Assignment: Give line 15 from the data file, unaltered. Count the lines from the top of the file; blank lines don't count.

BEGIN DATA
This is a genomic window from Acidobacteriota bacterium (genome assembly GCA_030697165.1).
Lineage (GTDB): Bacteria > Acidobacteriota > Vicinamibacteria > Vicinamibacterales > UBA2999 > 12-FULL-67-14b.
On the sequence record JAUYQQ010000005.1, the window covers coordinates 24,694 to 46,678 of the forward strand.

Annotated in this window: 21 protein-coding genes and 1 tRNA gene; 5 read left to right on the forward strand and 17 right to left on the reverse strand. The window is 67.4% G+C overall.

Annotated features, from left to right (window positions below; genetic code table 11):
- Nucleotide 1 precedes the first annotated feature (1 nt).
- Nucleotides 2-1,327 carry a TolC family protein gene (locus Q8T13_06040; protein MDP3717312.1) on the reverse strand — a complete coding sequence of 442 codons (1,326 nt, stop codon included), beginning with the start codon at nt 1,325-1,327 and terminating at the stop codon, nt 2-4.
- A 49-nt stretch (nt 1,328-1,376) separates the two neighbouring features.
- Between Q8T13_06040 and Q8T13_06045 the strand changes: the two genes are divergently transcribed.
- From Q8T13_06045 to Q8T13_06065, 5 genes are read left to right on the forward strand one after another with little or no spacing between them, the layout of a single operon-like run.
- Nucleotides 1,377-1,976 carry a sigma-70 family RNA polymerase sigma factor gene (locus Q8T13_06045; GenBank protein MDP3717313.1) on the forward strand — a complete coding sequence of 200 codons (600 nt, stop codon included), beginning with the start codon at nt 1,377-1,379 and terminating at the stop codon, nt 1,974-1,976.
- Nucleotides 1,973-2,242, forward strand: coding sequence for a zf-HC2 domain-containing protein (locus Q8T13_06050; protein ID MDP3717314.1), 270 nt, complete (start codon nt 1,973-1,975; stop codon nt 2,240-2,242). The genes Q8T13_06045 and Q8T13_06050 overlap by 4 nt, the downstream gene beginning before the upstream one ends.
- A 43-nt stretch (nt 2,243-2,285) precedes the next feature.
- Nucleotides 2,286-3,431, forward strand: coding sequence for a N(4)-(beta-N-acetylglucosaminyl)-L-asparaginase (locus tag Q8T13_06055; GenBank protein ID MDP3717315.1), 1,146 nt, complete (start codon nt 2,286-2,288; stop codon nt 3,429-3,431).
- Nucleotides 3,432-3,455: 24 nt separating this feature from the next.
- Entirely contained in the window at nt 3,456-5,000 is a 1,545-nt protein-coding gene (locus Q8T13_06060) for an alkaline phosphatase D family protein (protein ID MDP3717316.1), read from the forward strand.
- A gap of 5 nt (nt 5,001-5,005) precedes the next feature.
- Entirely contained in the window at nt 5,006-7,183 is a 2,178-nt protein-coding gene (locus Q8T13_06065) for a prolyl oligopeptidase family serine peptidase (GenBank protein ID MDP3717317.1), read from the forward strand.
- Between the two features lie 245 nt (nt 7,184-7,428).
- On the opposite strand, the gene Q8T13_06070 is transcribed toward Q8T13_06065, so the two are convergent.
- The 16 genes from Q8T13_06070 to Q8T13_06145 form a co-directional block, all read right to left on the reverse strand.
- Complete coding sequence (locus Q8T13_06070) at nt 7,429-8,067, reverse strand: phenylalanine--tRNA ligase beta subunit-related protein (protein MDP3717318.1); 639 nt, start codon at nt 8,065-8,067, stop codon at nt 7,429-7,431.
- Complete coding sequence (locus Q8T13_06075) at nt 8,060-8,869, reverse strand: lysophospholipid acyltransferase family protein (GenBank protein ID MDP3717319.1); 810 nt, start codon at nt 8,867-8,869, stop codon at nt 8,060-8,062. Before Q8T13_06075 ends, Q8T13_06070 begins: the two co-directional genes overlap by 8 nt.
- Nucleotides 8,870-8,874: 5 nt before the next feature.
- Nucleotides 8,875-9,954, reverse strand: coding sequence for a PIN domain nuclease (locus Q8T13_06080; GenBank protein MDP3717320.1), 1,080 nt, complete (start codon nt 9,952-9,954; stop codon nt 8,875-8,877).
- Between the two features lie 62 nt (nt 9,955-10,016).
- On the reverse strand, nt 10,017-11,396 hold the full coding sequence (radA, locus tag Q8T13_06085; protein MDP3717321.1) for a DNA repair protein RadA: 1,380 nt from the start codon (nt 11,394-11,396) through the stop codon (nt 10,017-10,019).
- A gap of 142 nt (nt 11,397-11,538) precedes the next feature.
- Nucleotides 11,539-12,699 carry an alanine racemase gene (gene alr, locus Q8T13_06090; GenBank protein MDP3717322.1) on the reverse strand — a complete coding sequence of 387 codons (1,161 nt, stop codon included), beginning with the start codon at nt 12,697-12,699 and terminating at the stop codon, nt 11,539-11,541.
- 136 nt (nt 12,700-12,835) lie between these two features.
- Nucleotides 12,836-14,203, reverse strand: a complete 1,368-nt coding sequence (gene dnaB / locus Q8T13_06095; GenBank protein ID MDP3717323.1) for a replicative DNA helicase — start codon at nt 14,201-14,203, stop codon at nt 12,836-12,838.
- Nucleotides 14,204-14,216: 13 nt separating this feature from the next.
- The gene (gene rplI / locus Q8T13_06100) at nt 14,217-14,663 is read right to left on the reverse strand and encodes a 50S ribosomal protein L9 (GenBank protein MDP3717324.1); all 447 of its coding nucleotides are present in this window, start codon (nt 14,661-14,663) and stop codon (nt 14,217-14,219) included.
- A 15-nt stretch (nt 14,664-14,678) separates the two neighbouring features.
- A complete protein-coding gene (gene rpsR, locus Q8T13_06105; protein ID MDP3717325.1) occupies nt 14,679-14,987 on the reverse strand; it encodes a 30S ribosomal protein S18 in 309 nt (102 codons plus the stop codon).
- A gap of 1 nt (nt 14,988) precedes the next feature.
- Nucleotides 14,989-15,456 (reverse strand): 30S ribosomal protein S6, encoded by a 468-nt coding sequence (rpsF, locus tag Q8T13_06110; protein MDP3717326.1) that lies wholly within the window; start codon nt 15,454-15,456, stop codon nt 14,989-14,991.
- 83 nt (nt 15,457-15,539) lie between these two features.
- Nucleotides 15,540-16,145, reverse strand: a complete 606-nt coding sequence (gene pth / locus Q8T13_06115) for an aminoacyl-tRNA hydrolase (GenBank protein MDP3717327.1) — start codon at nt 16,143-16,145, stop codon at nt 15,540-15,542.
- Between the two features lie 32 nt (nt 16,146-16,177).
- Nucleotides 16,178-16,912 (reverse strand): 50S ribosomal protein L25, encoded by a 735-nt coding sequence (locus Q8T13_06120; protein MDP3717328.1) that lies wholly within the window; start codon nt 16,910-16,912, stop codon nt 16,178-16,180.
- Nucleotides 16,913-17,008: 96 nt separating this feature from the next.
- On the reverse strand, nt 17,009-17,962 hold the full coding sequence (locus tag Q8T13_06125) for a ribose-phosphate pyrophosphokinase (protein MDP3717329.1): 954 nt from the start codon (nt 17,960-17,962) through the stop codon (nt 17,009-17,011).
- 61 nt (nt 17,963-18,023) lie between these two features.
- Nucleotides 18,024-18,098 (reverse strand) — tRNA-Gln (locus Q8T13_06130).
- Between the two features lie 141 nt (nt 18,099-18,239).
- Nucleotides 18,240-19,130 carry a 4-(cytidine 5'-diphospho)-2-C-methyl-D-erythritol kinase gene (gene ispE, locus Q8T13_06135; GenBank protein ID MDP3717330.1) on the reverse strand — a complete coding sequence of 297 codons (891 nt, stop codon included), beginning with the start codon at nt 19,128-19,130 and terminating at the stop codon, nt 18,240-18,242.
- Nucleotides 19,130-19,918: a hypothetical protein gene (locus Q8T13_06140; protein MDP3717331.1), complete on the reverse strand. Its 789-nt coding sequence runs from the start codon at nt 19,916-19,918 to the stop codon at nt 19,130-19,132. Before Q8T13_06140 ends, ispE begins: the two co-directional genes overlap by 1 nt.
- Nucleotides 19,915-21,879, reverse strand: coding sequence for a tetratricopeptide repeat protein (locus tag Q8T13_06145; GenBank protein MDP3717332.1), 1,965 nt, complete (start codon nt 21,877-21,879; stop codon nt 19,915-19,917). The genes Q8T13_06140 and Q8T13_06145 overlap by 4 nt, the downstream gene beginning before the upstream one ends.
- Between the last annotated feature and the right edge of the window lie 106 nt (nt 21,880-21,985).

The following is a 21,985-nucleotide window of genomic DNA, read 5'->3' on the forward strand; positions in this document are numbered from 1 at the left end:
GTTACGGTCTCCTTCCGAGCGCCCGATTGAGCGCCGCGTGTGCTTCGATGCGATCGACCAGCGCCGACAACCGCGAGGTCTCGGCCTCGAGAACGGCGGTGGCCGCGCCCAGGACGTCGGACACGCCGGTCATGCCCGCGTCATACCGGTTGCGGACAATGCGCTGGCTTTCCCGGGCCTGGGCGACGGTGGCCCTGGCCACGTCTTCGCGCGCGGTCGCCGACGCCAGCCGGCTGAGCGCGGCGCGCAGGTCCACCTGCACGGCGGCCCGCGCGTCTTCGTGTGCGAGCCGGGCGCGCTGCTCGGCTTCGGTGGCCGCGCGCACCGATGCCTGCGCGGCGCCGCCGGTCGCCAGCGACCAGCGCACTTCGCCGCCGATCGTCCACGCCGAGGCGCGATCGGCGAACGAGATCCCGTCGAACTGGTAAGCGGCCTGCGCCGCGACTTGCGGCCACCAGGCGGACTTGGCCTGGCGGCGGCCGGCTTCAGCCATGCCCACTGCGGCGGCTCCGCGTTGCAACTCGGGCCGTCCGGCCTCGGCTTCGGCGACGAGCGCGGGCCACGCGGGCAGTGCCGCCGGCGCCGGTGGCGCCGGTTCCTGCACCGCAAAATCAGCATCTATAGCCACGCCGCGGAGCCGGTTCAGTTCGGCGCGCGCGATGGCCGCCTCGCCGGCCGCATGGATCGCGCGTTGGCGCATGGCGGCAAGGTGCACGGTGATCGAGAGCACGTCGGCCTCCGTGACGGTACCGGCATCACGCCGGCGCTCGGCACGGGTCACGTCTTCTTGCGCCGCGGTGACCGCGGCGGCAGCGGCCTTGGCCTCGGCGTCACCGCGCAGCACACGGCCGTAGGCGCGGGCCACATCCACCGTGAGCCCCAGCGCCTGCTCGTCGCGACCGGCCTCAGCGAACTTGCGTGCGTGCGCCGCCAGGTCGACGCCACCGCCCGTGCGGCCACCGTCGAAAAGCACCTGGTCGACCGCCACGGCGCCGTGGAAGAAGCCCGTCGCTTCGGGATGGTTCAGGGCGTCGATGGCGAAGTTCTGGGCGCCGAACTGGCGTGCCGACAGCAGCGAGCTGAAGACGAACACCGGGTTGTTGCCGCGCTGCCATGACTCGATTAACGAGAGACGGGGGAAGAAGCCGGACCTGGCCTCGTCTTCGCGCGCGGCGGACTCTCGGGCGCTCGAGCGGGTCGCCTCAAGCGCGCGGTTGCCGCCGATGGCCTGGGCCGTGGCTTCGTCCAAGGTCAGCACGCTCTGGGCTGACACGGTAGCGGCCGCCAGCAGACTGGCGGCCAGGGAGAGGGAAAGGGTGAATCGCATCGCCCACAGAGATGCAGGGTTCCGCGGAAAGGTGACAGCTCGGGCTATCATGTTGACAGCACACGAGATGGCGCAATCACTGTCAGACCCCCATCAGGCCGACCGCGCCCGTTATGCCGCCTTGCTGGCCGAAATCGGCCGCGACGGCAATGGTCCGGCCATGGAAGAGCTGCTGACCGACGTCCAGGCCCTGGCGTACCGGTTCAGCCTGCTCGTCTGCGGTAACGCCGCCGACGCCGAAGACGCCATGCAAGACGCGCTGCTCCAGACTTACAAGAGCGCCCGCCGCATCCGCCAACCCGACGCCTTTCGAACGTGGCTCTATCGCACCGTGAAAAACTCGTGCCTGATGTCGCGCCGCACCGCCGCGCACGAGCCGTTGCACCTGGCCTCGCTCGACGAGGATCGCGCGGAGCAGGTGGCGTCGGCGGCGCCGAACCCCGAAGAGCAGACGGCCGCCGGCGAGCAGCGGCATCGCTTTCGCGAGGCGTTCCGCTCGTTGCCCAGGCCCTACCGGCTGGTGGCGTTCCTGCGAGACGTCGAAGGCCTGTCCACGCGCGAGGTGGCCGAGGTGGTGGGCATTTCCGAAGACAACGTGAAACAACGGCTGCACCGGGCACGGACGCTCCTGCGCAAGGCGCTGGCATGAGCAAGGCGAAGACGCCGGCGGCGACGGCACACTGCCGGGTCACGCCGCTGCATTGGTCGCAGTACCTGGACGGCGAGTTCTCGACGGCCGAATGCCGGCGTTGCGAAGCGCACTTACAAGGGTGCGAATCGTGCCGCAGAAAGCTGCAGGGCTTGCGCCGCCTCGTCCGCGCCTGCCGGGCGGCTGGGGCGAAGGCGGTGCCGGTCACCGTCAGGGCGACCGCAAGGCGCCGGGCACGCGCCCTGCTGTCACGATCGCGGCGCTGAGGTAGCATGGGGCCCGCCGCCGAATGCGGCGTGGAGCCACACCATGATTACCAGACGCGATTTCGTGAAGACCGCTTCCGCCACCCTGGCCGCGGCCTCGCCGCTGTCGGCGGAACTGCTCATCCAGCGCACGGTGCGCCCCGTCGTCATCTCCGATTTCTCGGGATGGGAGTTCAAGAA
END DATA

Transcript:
- Nucleotides 3,432-3,455: 24 nt separating this feature from the next.